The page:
Starbucks Plans No Changes as New York Sugary Drink Limits Go Into Effect

Adam Jeffery | CNBC

You'll still be able to get a venti Starbucks mocha in New York City next week.

The coffee giant said Thursday that it doesn't plan to change its offerings when the city's ban on large, sugary drinks that is scheduled to go into effect March 12.

"We're not making any immediate changes," spokeswoman Linda Mills told NBC News.

(Read More: Is New York Going Too Far in Banning Big Sugary Drinks?)

Mills said the company doesn't think its drinks are subject to the new regulations because many of the company's signature drinks are milk-based, and most are highly customizable.

The company's interpretation of the new rules is that if the customer can customize the drink by asking for it to be sweetened or not, then it would fall outside the ban, she said. The rules also say that specialty coffee and tea drinks are only subject to the rule if they are less than half milk or milk substitute.

The New York Board of Health voted last fall to ban food service establishments from serving nonalcoholic, sugary drinks larger than 16 ounces, as a way to fight the nation's obesity epidemic. A venti Starbucks drink is 20 ounces.

The rule applies to sodas and other drinks that contain caloric sweeteners, but it doesn't apply to diet drinks, 100 percent juice drinks and items that are at least half milk, ice cream or milk substitute.

In a statement, the city's health department said the rules will have no impact on 20-ounce cups of coffee unless more than four packets of sugar are added, and noted that coffee drinkers can add as much sugar themselves as they want.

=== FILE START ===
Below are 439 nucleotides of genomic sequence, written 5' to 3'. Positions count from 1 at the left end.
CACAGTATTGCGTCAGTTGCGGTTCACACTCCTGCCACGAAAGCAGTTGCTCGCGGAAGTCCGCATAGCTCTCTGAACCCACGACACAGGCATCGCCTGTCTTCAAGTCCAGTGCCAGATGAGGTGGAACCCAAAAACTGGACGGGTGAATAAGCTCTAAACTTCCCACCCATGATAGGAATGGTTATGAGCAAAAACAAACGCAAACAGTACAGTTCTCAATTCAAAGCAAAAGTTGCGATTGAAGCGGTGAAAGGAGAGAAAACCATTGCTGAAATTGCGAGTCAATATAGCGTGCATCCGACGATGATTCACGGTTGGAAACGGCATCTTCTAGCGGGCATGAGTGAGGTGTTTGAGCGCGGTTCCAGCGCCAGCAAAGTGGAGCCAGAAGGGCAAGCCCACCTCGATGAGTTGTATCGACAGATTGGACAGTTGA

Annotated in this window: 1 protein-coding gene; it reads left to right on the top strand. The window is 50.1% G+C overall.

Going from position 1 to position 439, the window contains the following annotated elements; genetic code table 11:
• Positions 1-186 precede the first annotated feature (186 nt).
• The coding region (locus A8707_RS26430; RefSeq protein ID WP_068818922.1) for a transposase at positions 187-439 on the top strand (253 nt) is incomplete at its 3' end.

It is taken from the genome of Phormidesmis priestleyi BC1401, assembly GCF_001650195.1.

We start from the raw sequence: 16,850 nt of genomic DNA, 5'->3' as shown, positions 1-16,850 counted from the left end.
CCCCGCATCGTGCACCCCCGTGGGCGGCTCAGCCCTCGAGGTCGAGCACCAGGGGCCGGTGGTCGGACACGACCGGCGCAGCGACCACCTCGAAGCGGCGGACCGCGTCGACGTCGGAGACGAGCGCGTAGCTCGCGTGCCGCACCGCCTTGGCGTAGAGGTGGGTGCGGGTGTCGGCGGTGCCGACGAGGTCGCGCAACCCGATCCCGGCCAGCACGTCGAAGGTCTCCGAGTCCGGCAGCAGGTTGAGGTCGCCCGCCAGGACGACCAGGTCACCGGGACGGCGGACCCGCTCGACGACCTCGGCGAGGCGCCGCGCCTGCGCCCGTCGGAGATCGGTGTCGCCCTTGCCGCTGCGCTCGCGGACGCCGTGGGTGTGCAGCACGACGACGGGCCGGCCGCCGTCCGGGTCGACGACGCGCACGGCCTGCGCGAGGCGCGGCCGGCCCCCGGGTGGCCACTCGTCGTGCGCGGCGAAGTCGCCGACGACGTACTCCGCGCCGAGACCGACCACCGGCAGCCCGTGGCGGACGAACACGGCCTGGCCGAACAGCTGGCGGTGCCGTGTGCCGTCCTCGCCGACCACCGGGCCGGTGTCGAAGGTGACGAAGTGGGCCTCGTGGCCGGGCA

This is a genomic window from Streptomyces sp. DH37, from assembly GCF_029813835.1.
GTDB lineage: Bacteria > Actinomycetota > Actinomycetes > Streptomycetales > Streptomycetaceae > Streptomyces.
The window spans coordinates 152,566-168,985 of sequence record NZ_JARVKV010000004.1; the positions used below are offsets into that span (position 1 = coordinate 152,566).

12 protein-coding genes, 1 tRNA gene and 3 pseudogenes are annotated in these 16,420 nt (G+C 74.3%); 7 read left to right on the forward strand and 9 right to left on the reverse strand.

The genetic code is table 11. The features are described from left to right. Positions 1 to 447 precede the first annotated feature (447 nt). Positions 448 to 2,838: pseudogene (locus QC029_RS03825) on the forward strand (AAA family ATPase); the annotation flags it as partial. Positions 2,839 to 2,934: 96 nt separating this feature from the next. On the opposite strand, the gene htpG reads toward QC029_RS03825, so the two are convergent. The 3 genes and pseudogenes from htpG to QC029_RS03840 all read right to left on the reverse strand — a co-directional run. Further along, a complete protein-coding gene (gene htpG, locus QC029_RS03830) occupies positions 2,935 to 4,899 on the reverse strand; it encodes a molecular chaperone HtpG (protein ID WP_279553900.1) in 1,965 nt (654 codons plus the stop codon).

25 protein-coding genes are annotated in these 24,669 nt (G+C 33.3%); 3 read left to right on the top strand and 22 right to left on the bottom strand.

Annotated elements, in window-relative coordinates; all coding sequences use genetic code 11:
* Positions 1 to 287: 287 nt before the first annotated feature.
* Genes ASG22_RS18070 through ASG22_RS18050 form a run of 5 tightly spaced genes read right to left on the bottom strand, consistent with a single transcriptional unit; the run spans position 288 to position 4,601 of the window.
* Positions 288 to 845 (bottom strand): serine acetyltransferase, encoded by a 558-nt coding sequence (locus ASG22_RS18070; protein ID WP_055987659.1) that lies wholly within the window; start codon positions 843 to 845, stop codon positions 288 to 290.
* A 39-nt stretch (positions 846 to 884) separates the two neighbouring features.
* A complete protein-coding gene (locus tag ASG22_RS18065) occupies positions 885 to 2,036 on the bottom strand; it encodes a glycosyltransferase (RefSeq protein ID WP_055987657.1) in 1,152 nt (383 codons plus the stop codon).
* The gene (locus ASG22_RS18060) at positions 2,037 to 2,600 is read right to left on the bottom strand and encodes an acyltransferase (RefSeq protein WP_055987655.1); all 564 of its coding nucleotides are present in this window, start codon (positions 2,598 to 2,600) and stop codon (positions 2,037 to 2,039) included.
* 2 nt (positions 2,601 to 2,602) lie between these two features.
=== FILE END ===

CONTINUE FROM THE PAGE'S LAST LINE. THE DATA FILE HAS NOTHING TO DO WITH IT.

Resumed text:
The plan to ban large, sugary drinks has drawn fierce protests from food service establishments and trade groups such as The American Beverage Association.

The American Beverage Association and others also filed a lawsuit in October alleging that the city's board of health bypassed proper legislative process and overstepped its bounds by passing the rule.

Starbucks isn't part of the lawsuit, but Mills said the company also wasn't planning any immediate changes because it is watching to see what happens with the litigation.

In addition, she said, the company is taking advantage of a three-month grace period before the city starts fining companies for breaking the rules. Mills said the one item on Starbucks' menu that they are looking at during this period is the Frappuccino. The sweet, frozen drink contains a large quantity of milk but also a large quantity of ice, she said.

If the city decides that Starbucks' needs to change it practices, "then we'll make the appropriate changes to comply with the regulations," she said.